Sub Forum: Icebreakers, Motivators, Fillers and BreaksApril 25, 2018 by Travis Chapman
In our last Substitute Forum for the year, we focused on motivators, icebreakers, filler activities and other things that we could do to engage students in the lesson. As a substitute teacher or paraprofessional, we don’t always have the luxury of using our previous relationship with the students to communicate expectations, establish a well developed process or appeal to each student’s genuine interest. We have to do quite a bit on our end to find what works and what doesn’t.
Multiple people commented on the need to connect with the students, whether giving a 30 second “highlight reel” of who you are and your interests to incorporating facts about the school or asking the class about their favorite pets and introducing them to a picture of your own. It was also mentioned by one of our attendees that they will try to touch base with the hard-to-reach student and see if they can get some background information. They’ll ask questions to see if they had breakfast that day, got enough sleep or if they are ok today. While it hasn’t always broken through, it was stated that it has helped that student feel more comfortable in the class and be more engaged in the day.
To break the ice, a couple people mentioned pointing out the cool student work that has been set up around the room or that they are working on. One uses it very proactively when they walk into the class and has found the students begin to talk about their work and feel a sense of value. Another had mentioned that after having a rough start to the day, began to comment and take interest into their work during art, which defused a lot of the morning emotions and helped “restart” the day in a very positive light. An elementary teacher will use the morning meeting to greet and introduce everybody. She’ll have the students pass a soft, squishy ball and they each say, “Good Morning Mrs. ___________, my name is ____________”. Another will use the day’s schedule of events, write them on the board and ask students, by show of hands, who likes the various subjects that will be covered that day.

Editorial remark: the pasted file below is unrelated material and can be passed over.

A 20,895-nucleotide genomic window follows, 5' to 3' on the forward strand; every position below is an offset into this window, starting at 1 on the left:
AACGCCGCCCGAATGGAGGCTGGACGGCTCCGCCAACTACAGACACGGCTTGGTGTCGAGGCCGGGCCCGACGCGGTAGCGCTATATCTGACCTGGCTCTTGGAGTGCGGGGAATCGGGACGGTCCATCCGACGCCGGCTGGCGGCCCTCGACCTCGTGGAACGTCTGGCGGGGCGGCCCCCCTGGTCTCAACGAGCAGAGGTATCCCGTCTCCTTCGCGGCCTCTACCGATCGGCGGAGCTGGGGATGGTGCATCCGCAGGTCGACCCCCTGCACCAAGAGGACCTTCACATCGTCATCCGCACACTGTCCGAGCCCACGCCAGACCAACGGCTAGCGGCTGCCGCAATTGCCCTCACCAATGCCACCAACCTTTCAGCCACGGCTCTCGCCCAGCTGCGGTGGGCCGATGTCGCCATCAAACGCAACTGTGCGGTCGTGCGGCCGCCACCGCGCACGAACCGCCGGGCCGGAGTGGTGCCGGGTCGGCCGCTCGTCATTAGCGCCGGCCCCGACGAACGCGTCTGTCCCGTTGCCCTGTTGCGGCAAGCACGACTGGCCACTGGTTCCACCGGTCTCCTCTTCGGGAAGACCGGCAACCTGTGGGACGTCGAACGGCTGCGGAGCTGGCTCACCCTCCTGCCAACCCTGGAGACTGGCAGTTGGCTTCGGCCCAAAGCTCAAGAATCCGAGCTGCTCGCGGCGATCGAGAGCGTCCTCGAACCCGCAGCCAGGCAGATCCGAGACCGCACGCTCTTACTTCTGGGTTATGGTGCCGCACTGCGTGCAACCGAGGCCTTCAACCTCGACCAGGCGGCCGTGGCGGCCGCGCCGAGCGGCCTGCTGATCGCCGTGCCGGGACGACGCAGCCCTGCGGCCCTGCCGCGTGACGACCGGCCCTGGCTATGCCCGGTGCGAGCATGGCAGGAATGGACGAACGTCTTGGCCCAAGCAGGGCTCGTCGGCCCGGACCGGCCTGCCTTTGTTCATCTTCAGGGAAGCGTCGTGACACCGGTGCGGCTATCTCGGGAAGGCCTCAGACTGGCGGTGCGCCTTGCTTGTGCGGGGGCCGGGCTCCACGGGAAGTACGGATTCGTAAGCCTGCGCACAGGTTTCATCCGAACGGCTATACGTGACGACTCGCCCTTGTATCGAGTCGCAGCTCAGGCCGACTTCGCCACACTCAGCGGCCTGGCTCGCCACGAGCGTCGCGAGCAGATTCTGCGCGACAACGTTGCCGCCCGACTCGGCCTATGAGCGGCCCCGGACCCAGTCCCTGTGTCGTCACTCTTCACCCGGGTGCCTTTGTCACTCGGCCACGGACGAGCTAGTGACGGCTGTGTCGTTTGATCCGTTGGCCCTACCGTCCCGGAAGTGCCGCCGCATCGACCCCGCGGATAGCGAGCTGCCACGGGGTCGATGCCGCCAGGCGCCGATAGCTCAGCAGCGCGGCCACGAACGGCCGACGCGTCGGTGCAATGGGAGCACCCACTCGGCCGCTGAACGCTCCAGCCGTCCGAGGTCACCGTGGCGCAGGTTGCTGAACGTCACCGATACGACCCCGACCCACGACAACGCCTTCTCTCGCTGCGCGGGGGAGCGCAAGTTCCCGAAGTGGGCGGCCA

When we discussed keeping students motivated, one had talked about how he incorporated humor to keep the atmosphere light-hearted and fun; others had mentioned rewarding students with responsibilities. Some districts/schools have systems set in place already, but maybe incorporating classroom responsibilities like that student becomes the front of the line, taking attendance or running an errand. Another will write a word on the board, like Fantastic, and break the day into segments (am/pm, before recess, before lunch, before home, etc.) and track class behavior with a star in the section when following expectations. When students are struggling to succeed in an area, she will write a phrase or word on the board, like Quiet Learning, and erase letters it continues to be a challenge.
There were a number of suggestions when we discussed filler activities and breaks. One was observed being implemented by a staff member, when they needed to fill some last minute time. They took out some blank paper, markers, crayons and pencils and directed the students to draw a self-portrait and kept the students focused and on-task while they were waiting for the next event. Another suggestion was a “Turn and Talk”. Noting that students will want to talk amongst themselves, she creates an opportunity to do so, having the students turn to their neighbor and quickly talk about the topic and afterwards, will have them share what they discussed. Aside from using school approved technology resources and websites, another couple people incorporate physical activity into their breaks, whether using dance or physical exercise. Many had commented on finding success in using them that physical activity to work out the pent up energy.
Keeping students engaged can be a difficult process, especially as the year comes to a close. If you have any other tips or strategies that you use, please share them with us at firstname.lastname@example.org. We appreciate all of the hard work that you do to help students continue to learn and grow each day!